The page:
What's the big deal about home inspection?

"My real estate agent keeps harping on home inspections. She insists that I get one for the house I'm buying. The last time I purchased a home (1975), nobody mentioned anything about inspectors (which saved me a few hundred dollars), and things worked out just fine without one. According to my agent, it's a big mistake to close escrow without an inspection. To me it seems like a needless expense. Please explain: What's the big deal, these days, about home inspection?"

In the years since your last home purchase, disclosure of property defects has become the primary focus of most residential real estate transactions. During the mid-1970's, home inspectors made their quiet debut on the real estate scene. Gaining gradual recognition over the past 10-15 years, they attained prominent acceptance as a distinct and essential profession.

To those who approach real estate with the old "as-is" mind-set, the advantages of home inspection are not immediately apparent. But make no mistake a thorough inspection can shield you from costly discoveries after the close of escrow. It's one of the best consumer protection services available.

Every home, regardless of age or quality, harbors a small, medium, or large list of defective conditions; some obvious; some only apparent to those who know how and where to look. When you hire an experienced, qualified home inspector, there is no question as to whether unknown defects will be found; but rather what, where, and how serious, dangerous, or expensive the defects will turn out to be.

Most homebuyers spend fifteen minutes to an hour walking through a home prior to making an offer. At best, this provides a general impression of the overall physical condition. But what about foundations and structural framing, attic construction, insulation, ventilation, and roof conditions. These are just a few of the hundreds of considerations included in a home inspection.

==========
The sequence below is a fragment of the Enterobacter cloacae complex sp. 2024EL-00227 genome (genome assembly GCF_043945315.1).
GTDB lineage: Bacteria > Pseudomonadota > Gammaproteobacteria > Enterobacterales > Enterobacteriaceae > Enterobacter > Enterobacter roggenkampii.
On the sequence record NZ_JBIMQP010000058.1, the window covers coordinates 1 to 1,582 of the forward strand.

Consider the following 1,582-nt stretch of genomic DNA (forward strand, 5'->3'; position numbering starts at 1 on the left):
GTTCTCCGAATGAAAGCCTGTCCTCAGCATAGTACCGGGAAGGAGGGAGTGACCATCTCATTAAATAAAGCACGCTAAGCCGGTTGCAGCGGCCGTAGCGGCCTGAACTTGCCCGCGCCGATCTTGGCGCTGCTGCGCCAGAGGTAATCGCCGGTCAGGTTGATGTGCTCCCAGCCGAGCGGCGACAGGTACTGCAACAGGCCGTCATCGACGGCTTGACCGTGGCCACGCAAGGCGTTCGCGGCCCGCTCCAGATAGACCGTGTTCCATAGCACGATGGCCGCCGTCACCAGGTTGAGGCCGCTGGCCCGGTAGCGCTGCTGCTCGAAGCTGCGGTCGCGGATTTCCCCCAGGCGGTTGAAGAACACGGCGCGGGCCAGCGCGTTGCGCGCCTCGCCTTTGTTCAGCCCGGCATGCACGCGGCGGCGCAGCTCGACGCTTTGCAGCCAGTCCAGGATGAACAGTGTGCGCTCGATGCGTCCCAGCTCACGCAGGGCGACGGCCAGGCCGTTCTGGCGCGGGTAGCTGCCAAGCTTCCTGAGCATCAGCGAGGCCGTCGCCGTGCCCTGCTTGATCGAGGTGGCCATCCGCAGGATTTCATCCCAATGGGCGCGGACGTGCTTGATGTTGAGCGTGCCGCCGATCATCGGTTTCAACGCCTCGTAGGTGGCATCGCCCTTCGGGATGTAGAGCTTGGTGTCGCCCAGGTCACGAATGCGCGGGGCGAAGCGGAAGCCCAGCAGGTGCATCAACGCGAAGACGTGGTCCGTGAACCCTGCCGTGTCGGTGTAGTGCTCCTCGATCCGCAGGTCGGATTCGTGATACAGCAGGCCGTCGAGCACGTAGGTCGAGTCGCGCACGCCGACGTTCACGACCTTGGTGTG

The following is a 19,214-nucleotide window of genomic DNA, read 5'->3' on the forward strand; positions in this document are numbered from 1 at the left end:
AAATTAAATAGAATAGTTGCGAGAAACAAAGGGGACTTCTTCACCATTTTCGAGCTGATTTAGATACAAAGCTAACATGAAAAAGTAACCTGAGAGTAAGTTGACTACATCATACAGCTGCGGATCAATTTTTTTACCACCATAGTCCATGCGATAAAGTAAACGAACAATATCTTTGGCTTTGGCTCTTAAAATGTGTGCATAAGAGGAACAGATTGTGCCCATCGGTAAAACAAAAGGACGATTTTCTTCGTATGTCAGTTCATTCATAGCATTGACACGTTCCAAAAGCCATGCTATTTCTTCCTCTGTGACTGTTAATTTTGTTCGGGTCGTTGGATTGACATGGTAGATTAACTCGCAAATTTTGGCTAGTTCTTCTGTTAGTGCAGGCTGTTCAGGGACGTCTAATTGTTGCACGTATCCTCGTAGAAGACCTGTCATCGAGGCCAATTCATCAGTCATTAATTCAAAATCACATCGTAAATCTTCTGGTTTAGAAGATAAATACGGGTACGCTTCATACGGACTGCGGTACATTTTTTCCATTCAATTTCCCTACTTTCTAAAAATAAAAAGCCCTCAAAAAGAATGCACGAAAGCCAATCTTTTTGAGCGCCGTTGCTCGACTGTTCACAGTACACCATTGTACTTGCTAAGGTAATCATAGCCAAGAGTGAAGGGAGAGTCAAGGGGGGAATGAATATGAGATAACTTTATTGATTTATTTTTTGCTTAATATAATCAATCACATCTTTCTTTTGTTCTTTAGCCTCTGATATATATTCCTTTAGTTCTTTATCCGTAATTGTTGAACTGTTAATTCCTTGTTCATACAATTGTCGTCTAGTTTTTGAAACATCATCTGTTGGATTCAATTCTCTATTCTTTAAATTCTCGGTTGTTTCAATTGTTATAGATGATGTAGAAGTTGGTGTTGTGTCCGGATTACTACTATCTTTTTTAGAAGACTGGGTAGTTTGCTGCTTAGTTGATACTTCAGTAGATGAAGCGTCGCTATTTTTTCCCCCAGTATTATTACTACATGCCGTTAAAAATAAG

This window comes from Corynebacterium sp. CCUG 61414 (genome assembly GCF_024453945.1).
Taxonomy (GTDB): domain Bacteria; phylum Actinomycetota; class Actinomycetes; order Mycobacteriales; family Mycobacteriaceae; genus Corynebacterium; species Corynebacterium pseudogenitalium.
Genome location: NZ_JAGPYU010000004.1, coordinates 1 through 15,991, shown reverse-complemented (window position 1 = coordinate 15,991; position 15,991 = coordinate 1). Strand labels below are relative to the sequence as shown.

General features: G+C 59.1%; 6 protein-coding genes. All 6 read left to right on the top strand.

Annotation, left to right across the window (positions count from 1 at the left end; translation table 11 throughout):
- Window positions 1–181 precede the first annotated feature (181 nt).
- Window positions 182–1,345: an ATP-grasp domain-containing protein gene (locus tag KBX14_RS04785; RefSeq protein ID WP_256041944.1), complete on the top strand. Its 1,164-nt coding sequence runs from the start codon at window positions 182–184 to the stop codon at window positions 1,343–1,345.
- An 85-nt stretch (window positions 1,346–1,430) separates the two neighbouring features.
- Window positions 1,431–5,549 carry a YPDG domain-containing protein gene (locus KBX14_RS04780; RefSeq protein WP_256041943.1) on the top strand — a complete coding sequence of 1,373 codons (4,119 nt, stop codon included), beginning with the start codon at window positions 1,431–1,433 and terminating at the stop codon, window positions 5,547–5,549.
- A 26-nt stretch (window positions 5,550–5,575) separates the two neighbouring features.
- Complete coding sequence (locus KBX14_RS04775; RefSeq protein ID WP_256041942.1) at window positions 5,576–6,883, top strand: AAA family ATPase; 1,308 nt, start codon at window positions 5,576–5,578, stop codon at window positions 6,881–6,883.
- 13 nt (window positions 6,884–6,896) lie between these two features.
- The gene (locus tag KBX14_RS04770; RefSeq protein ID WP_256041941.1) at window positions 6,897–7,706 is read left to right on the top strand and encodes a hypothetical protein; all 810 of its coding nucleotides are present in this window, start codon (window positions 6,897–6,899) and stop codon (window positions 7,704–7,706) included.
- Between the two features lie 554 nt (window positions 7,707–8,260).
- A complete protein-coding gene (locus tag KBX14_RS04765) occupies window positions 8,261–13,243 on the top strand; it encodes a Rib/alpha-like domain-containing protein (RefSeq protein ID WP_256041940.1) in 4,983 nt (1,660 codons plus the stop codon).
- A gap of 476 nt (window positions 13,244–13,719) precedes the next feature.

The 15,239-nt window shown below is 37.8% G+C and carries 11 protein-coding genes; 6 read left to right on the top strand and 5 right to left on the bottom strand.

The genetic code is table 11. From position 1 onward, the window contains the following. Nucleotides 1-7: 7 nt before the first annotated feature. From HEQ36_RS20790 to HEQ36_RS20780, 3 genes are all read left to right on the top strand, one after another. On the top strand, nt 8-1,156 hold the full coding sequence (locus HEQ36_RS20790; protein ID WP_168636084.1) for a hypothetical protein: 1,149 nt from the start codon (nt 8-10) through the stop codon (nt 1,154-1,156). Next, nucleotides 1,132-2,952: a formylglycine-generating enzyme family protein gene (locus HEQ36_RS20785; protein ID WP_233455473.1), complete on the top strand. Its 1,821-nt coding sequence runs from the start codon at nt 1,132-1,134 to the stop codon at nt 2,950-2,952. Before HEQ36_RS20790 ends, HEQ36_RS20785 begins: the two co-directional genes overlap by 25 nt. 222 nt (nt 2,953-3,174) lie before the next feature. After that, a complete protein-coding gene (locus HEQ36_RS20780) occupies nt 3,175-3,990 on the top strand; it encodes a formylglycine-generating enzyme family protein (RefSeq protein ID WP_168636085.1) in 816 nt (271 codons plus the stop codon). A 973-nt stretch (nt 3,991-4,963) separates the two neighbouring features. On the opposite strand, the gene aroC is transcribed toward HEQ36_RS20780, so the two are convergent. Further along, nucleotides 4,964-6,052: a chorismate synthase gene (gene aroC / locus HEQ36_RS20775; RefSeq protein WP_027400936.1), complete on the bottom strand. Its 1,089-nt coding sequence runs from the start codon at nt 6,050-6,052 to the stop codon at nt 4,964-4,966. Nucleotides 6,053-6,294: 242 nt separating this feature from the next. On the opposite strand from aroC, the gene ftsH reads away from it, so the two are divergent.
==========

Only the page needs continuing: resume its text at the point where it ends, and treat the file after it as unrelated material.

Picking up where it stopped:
Above all, let's not forget building safety. An inspector can alert you to red flag issues involving the electrical wiring and fixtures, fireplaces and chimneys, gas fixtures such as furnaces, water heaters, cooktops, and ovens, railings at staircases and decks, tempered safety glass in required locations, and automatic reverse of garage door openers.

Furthermore, an inspector can forewarn you of problems involving faulty ground drainage, defective plumbing, substandard construction, firewall compliance, building settlement, leakage, general deterioration, inoperative fixtures, and so much more.

Clearly, your agent understands this process and the importance of equipping you to make an informed purchase decision. Be thankful that she's working to protect your financial interests. With a detailed home inspection, you will know what you are buying, before you buy it. And that could save you thousands of dollars and years of regret.

"The home we're buying has brick fireplace with a gas log set-up; that is, a gas burner and cement logs. We'd like to burn wood logs instead, to get some heat in the house, but we're wondering what problems this might entail. What is your advice?"

The crackle of a traditional log fire can certainly provide a cozy and romantic ambiance to your living room. But contrary to common belief, a masonry fireplace provides very little heat to the interior of a home. If you stand near a wood fire, you will enjoy the warmth of radiant heat, but while this is happening, the convection which draws smoke up the chimney is also drawing the warm air from within your house, sending it in the direction of Santa Claus after the stockings have been stuffed.

If you wish to heat your home by burning wood, the best approach is to install a fireplace insert. Basically, this is a wood-burning stove, specifically designed to be set into the combustion chamber of a fireplace. To determine which insert model will fit your fireplace and provide the greatest amount of heat per volume of wood, consult a certified chimney sweep.